SWC 3: Designing an Effective Poster Presentation
Dynamic PDF: Designing an Effective Poster Presentation
During your academic and professional career, you may find the need to present your research and ideas through a poster presentation. You must carefully design your poster in order to present your ideas clearly. To have an effective poster presentation, you will need to consider the following elements.
Balancing Negative and Positive Space
Negative space, or white space, is usually defined as the space between pictures and columns. Positive space is the opposite, the filled in space on the poster. Finding a balance between these will help your ideas stand out to your viewer.
Positioning and Arranging Information
To help catch the attention of your audience, you will want to place your title, your name, and your thesis, or the main question or argument discussed in your presentation, at the top of the poster. After that, you have the opportunity to be creative with how you present your information and use images or color.
Regarding the amount of information you put on the poster, consider “chunking,” or breaking up text, so that it is easier to read the most important information in your presentation. A few different ways you can do this is by using smaller paragraphs or bullet points.
Images and other tables or figures can also be instrumental in making your poster effective. For images, you want to consider what is most important to your discussion. For example, an image could be a chart that shows outcomes from an experiment or an image of a book cover. You will also want to consider the placement and size of the image.
When thinking about color, keep in mind what will be easiest for your audience to read. This includes the font color compared to background color. Contrasting colors, or colors that are opposite to each other on the color wheel, will make text easy to read when paired together. Also keep in mind the shade of the color that you’re using. Neon colors, for example, might be distracting and difficult to read. Instead of overloading your poster with colors, find a color scheme with a few main colors that are easy on the eyes.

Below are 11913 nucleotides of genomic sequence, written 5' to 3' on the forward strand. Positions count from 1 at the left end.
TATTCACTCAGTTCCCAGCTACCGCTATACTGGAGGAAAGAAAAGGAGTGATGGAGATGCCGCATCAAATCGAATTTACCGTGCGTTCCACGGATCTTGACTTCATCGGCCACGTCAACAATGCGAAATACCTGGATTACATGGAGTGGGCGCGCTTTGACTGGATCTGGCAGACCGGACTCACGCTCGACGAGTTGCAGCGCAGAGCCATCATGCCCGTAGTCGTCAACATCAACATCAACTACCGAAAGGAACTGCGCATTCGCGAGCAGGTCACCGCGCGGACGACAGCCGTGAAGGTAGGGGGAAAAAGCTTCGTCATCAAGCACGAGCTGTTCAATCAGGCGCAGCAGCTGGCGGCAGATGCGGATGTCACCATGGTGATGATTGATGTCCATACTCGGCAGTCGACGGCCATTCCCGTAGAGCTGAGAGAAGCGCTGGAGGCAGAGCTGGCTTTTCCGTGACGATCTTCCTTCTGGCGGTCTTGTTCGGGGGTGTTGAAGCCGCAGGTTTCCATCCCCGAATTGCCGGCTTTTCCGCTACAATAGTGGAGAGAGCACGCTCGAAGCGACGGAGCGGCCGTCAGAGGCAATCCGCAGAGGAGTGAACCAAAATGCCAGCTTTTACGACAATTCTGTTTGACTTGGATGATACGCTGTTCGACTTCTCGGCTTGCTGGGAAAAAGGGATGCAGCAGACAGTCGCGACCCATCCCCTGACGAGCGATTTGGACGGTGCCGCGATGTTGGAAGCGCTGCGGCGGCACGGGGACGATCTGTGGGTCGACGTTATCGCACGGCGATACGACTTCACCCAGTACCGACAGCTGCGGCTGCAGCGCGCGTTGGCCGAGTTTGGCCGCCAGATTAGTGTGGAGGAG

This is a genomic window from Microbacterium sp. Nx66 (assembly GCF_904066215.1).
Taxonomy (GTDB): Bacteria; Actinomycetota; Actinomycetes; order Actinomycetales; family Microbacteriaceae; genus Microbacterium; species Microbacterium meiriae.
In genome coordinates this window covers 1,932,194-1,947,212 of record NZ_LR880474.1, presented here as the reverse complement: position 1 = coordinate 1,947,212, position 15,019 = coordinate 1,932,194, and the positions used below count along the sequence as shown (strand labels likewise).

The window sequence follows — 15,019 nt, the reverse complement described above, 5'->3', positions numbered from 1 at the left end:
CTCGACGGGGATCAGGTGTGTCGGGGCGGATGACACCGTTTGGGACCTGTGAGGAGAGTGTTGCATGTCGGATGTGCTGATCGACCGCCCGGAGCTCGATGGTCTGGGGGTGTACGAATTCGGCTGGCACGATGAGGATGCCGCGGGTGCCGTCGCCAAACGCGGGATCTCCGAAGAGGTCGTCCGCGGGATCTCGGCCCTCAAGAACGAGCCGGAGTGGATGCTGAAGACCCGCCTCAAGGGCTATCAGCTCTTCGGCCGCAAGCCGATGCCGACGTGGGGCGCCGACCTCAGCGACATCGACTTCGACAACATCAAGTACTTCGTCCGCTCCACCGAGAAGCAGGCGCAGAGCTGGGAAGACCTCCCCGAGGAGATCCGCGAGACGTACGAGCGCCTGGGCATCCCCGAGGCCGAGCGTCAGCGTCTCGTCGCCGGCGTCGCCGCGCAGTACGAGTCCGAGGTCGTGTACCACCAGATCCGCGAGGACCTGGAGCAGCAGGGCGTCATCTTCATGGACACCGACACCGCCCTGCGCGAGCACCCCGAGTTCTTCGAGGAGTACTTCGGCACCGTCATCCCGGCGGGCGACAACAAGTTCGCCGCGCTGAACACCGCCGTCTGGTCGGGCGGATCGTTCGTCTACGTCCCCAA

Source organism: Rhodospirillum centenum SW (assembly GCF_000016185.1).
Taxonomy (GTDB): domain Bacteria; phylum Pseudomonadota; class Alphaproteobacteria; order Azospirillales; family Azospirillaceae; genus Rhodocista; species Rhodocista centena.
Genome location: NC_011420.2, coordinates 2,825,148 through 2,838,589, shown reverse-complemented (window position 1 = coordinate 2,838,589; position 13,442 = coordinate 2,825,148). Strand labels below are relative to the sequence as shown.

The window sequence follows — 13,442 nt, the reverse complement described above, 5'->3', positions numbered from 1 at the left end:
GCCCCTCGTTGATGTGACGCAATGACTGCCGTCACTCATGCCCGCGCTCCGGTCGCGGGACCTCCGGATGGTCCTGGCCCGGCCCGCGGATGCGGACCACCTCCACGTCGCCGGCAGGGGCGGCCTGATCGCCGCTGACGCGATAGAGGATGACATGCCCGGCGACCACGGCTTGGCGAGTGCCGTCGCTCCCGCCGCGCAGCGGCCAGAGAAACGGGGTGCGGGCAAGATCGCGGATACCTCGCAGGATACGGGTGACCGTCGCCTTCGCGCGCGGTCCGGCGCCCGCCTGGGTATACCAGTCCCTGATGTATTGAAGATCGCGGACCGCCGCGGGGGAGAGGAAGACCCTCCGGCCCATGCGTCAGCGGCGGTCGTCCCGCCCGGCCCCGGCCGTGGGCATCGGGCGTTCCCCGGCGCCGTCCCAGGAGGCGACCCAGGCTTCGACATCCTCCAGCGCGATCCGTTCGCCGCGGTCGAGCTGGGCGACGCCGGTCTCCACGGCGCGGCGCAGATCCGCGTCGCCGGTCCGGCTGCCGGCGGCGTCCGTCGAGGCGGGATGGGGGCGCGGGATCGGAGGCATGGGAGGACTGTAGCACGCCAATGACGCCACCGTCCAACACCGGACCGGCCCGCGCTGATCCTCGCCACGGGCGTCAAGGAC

Font styles can also be a creative way to present your information. Be careful not to use fonts that are hard to read. If your audience has a difficult time reading your information, you might quickly lose their attention. Consider using a nicer, slightly more intricate design for major headings and titles, but keep the bulk of information in an easier to read font like Arial, Helvetica, or Georgia.
Use the sample tri-fold poster on the printable version to plan the design of your poster.
A Few Presentation Tips:
- Be prepared: Have some idea of what you want your audience to take away from your presentation and what information will be essential to convey to your them. Anticipate the questions you might receive from your audience. If you don’t know the answer to a question, prepare a professional response as well as a way to get back to the audience member later, if appropriate.
- Speak clearly: Be aware that your presentation might be in a room with several other presenters, all speaking at the same time. It can be loud and crowded as you talk to your audience.
- Consider body language: Practice referring to your poster without turning your back or leaning in the way. Be aware that too much fidgeting or movement may be distracting.
- Have fun: This kind of project is slightly different from a paper presentation since it offers you the chance to interact more directly with your audience. Relax and enjoy your chance to demonstrate your knowledge on your subject.
Walker Library, Room 362